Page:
Qwest Communications is throwing the book at UTOPIA (Utah Telecommunications Open Infrastructure Agency), charging the muni-run agency of anti-competitive practices.
According to the Deseret Morning News, Qwest is alleging that the agency is allowing UTOPIA contractors, including AT&T, to sell services at below market prices. The paper noted that 11 of 14 UTOPIA member cities have pledged financial support through city bonds, but added that Riverton, a member that has not approved bond financing for the fiber project, has been named as a defendant.
Qwest is also alleging that UTOPIA has not met minimum clearance standards for separation with existing power facilities and has put Qwest techs at risk from unsafe pole conditions.
In all, the Qwest action seeks an injunction to stop UTOPIA from violating safety standards, using Qwest-owned poles without agreement, and for unspecified damages, and attorney’s fees.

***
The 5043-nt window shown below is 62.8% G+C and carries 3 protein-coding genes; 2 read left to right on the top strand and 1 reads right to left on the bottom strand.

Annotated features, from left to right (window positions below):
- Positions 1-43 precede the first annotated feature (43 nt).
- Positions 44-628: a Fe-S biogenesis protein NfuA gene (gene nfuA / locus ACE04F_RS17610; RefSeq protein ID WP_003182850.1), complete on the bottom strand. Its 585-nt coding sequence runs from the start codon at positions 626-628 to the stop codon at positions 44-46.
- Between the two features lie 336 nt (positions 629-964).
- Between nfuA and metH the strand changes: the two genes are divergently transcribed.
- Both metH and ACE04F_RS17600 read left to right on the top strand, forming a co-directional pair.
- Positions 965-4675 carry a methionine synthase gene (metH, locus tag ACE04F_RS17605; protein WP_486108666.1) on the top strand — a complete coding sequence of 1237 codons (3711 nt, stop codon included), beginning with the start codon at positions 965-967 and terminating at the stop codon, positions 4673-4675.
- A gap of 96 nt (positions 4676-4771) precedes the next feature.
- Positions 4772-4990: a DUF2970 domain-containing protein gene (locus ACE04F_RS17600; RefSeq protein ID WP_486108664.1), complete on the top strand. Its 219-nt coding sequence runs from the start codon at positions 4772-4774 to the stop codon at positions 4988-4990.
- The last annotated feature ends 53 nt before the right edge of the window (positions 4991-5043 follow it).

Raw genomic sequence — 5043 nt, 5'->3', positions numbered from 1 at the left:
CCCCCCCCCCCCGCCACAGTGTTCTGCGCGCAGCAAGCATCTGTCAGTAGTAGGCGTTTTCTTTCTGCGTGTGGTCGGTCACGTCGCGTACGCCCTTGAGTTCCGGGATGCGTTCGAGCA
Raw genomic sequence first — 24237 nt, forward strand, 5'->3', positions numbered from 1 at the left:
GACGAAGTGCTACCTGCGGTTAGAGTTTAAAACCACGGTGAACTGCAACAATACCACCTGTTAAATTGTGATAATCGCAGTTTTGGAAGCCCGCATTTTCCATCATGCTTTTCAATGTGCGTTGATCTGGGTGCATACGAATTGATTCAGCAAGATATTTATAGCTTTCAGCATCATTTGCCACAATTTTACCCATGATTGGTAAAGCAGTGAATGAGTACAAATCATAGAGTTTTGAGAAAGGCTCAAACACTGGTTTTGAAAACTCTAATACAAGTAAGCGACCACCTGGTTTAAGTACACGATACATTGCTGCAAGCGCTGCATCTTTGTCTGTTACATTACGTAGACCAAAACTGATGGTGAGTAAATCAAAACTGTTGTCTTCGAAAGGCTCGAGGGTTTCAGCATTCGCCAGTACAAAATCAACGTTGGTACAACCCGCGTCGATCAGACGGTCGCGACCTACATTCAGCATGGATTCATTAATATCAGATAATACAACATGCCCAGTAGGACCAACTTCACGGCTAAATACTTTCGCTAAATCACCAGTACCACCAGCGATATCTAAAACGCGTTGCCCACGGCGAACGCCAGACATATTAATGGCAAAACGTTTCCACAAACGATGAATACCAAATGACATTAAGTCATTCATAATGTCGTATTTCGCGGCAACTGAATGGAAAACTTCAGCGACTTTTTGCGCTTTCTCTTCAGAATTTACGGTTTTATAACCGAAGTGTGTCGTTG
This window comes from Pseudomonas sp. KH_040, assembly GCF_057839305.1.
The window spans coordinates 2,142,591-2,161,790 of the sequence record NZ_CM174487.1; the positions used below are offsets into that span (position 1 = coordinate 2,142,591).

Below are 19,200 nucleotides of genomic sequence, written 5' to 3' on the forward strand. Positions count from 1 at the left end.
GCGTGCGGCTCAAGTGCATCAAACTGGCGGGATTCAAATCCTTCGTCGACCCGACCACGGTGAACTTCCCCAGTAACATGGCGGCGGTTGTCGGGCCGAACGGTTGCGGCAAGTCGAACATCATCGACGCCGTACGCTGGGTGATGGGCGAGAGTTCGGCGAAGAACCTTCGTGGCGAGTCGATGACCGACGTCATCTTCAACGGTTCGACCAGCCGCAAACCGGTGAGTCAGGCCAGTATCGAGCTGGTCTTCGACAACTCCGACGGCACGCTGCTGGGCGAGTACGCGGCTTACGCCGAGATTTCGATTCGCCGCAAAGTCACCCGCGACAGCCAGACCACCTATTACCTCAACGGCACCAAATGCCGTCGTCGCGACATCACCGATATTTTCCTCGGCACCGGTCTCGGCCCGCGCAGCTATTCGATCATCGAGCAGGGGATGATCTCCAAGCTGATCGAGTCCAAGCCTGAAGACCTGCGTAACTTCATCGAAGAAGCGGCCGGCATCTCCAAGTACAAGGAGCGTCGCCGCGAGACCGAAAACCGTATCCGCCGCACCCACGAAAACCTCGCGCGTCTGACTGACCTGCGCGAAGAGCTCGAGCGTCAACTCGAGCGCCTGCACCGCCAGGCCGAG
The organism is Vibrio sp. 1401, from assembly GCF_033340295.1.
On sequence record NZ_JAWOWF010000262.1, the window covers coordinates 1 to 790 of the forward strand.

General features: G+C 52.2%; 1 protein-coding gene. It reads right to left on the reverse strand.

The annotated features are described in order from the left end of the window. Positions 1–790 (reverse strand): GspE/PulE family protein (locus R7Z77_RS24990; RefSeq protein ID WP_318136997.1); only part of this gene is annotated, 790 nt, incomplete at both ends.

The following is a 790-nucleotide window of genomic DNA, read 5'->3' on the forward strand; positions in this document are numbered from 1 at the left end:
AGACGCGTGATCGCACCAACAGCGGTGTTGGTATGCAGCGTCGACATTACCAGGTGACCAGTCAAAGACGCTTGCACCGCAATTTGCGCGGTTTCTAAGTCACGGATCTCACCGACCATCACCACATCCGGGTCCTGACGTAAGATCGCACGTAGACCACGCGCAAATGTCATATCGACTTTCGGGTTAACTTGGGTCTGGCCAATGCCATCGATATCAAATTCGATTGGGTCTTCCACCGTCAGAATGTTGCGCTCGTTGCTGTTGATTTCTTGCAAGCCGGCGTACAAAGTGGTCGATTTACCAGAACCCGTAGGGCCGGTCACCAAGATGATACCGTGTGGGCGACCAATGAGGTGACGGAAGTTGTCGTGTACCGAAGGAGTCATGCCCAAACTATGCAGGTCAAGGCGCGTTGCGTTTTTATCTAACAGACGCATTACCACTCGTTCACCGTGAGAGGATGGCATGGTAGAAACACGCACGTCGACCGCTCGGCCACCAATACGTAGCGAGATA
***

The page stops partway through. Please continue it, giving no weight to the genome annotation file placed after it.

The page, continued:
In a statement, UTOPIA Deputy Director and COO Roger Black said the organization is “surprised and disappointed” in the Qwest filing.
“While our attorneys are preparing a detailed response, it is evident that many of the issues raised in the lawsuit could easily be resolved through good faith negotiations,” he said. “In all other concerns mentioned by Qwest in the lawsuit, UTOPIA is explicitly following state law.”
UTOPIA said the sharing of infrastructure among providers lowers the costs for all parties. It also noted that Qwest was among the first to receive an invitation to provide services via the UTOPIA network, but that the telco rejected the invitation. The invitation remains open, according to UTOPIA.
Last July, UTOPIA closed on $85 million in revenue bonds to finance phase I of its fiber-to-the-premises (FTTP) project. That phase will hook up north of 50,000 premises in Salt Lake County and Utah County.